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Guilty By Association

The doctrine of joint enterprise has been increasingly used to tackle the culture of gang violence in the UK. Following recent high profile cases, and the television drama Common written by Jimmy McGovern this law has been receiving a lot of media attention.

The doctrine of joint enterprise allows those on the periphery of a crime to be convicted of the same charge as those who committed the deed.

This is particularly relevant in murder cases because if convicted of murder, a mandatory life sentence follows. For example if a group of friends agree to go to meet a rival group to have a fight, or sort out an issue, and one of the group unbeknown to the others has a knife, and uses it to fatally injure someone, all of the group could be charged with murder. You would not need to even have been present at the scene of the crime to face a mandatory life sentence.

The Bureau of Investigative Journalism has found growing concern about the application of joint enterprise. They found that between 2005 and 2013 there were 4590 homicide prosecutions with two or more defendants. In many of these cases there will be individuals convicted of murder or manslaughter where they did not administer a single injury to the deceased, and may not even have been present when the injury was sustained. Like the principle offender they will be serving a life sentence.

For the prosecution to establish joint enterprise Murder it must be proved that the defendants were involved in a common criminal enterprise, and that they could have foreseen that one member of the group might kill or inflict serious harm. It would be a defence to establish that the offence which was committed is fundamentally different to what was planned, or that you had withdrawn from the joint enterprise before the offence is committed. This can be a difficult task when the Court have stated that even a knowing look can be enough to show that you are aware of, and a participant in, a common plan.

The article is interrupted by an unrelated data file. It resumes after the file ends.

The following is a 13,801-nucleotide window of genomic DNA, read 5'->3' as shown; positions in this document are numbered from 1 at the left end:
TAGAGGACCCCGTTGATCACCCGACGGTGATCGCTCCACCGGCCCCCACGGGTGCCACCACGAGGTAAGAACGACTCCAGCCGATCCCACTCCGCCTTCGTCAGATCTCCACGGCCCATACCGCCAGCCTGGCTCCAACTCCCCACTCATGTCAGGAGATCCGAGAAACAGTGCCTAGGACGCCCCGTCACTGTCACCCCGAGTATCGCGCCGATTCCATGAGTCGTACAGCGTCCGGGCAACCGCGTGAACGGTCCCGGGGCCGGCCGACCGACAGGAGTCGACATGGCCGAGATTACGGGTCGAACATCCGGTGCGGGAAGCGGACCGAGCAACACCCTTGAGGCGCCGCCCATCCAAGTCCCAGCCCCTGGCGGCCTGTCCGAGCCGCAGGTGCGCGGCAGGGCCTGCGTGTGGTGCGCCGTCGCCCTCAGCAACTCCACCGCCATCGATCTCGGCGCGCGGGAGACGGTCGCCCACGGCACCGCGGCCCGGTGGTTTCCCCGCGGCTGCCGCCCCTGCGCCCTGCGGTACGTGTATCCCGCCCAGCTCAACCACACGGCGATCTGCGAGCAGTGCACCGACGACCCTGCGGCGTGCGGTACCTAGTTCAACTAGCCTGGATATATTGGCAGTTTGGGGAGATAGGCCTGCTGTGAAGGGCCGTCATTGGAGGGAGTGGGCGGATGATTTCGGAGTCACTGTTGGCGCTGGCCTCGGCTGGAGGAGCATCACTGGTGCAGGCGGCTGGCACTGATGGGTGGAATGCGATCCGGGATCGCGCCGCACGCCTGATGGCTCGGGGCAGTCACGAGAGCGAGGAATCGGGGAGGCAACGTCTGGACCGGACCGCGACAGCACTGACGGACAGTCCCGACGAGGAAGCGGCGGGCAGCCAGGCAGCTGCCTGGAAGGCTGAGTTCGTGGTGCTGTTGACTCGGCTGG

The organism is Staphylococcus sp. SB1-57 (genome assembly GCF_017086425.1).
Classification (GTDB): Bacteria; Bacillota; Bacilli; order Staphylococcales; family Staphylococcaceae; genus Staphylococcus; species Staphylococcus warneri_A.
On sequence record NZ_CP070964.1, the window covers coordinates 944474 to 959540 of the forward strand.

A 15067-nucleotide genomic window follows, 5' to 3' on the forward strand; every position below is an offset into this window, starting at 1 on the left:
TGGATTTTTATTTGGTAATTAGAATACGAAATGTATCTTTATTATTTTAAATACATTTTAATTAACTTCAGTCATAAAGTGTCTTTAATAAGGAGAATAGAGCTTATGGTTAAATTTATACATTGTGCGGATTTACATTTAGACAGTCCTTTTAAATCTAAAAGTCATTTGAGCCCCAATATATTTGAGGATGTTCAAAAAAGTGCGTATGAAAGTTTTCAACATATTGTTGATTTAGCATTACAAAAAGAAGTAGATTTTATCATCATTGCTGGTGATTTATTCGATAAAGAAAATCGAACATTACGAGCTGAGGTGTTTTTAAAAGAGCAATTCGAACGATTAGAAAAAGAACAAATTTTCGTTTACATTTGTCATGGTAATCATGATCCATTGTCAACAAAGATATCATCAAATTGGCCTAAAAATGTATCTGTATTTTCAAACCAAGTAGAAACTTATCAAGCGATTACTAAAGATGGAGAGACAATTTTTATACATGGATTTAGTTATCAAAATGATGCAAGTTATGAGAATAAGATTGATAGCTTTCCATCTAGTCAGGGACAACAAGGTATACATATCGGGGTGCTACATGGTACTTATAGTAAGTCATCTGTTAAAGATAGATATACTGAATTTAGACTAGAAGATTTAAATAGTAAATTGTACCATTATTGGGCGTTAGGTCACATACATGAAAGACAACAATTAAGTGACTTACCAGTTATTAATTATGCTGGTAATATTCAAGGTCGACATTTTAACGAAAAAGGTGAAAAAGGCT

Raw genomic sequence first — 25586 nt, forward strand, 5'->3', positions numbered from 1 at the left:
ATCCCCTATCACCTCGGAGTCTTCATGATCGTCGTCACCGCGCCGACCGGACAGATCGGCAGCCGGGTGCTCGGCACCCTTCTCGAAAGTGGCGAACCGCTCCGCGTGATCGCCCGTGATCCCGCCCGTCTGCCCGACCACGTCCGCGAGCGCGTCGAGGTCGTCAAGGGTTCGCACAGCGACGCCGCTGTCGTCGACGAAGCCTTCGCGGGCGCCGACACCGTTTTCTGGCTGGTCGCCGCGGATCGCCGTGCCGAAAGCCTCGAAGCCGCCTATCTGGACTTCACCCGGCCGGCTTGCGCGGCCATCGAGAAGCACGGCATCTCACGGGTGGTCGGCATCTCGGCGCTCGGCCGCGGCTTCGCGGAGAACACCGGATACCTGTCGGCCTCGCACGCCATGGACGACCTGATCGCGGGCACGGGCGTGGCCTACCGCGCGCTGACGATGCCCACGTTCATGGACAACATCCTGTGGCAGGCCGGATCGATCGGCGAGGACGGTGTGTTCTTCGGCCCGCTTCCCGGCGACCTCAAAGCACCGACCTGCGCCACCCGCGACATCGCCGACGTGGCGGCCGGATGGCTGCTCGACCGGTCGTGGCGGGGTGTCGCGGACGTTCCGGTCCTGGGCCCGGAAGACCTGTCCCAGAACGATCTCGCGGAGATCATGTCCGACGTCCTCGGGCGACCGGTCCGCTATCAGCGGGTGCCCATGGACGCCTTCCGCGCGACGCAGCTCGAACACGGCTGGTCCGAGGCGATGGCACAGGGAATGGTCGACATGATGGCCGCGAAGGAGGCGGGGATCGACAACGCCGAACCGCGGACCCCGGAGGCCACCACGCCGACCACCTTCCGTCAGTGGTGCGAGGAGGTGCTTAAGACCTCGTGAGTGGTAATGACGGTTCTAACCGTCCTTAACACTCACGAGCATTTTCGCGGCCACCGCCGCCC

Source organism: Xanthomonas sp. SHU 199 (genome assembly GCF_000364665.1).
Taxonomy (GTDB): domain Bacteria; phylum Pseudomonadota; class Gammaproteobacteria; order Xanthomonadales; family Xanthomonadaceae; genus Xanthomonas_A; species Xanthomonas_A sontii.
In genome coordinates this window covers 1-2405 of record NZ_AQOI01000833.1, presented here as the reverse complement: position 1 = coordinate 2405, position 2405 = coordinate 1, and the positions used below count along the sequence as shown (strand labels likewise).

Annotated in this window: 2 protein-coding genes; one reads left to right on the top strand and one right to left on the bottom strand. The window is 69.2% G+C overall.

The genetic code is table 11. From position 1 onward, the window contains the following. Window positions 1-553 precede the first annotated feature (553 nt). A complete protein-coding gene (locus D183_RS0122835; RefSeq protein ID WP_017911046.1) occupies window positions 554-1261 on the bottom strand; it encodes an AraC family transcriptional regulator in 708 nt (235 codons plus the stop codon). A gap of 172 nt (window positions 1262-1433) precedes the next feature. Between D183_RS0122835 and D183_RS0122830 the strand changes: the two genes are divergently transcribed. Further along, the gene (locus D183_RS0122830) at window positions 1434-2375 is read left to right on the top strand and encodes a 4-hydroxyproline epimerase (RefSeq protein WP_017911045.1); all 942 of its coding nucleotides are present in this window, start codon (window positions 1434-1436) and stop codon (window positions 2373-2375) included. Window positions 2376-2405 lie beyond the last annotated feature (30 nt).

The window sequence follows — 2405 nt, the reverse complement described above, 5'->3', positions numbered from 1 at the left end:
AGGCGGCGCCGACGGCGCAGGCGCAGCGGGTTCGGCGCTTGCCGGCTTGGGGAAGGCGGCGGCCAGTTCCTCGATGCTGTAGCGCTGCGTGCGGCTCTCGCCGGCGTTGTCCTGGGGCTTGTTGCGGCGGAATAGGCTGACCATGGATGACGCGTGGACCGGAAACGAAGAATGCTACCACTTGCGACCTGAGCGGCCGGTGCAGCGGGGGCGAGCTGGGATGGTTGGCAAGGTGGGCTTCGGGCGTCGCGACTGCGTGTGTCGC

One of the largest joint enterprise murder prosecutions ever brought in England and Wales was for the murder of 15 year old Sofyen Belamouadden, for which seventeen young people were convicted of various charges. The prosecution relied heavily on the doctrine of joint enterprise, as they did in the case involving the murder of Steven Lawrence.

It has been argued that joint enterprise casts too wide a net around people on the periphery of crimes, and criminalises their behaviour. Former Lord Chief Justice Lord Phillips has stated that the law needs reform as it is capable of producing injustice. Others however praise its ability to bring serious offenders to justice, especially when group or gang violence is involved.

Fosters Crime and Defence Team have a wealth of experience in dealing with murder and manslaughter cases, and have successfully defended young people facing charges under the doctrine of joint enterprise. Should you need advise please call Debbie Reynolds or Chris Brown on 01603 723717 or email cbrown@fosters-solicitors.co.uk

For more information on Crime and Defence issues, including frequently asked questions, please follow this link to the Fosters Crime and Defence page.

This article was produced on the 29th July 2014 by our Crime & Business Defence team for information purposes only and should not be construed or relied upon as specific legal advice.